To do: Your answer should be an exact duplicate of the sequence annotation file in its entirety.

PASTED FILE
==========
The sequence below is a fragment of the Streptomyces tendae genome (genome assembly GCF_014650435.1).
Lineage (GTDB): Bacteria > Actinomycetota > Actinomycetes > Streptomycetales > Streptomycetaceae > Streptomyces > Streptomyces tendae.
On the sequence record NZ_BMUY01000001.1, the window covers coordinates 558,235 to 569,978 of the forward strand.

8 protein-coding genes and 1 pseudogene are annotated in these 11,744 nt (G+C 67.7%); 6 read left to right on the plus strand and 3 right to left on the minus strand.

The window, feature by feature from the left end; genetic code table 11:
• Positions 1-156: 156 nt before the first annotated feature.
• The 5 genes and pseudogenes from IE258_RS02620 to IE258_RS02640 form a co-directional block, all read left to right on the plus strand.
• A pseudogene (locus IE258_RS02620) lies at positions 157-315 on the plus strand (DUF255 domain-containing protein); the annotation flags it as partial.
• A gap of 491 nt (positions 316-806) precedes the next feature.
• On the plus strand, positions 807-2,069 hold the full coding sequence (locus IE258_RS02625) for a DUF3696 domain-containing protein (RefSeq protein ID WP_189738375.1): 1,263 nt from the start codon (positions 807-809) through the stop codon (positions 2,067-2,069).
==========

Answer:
The sequence below is a fragment of the Streptomyces tendae genome (genome assembly GCF_014650435.1).
Lineage (GTDB): Bacteria > Actinomycetota > Actinomycetes > Streptomycetales > Streptomycetaceae > Streptomyces > Streptomyces tendae.
On the sequence record NZ_BMUY01000001.1, the window covers coordinates 558,235 to 569,978 of the forward strand.

8 protein-coding genes and 1 pseudogene are annotated in these 11,744 nt (G+C 67.7%); 6 read left to right on the plus strand and 3 right to left on the minus strand.

The window, feature by feature from the left end; genetic code table 11:
• Positions 1-156: 156 nt before the first annotated feature.
• The 5 genes and pseudogenes from IE258_RS02620 to IE258_RS02640 form a co-directional block, all read left to right on the plus strand.
• A pseudogene (locus IE258_RS02620) lies at positions 157-315 on the plus strand (DUF255 domain-containing protein); the annotation flags it as partial.
• A gap of 491 nt (positions 316-806) precedes the next feature.
• On the plus strand, positions 807-2,069 hold the full coding sequence (locus IE258_RS02625) for a DUF3696 domain-containing protein (RefSeq protein ID WP_189738375.1): 1,263 nt from the start codon (positions 807-809) through the stop codon (positions 2,067-2,069).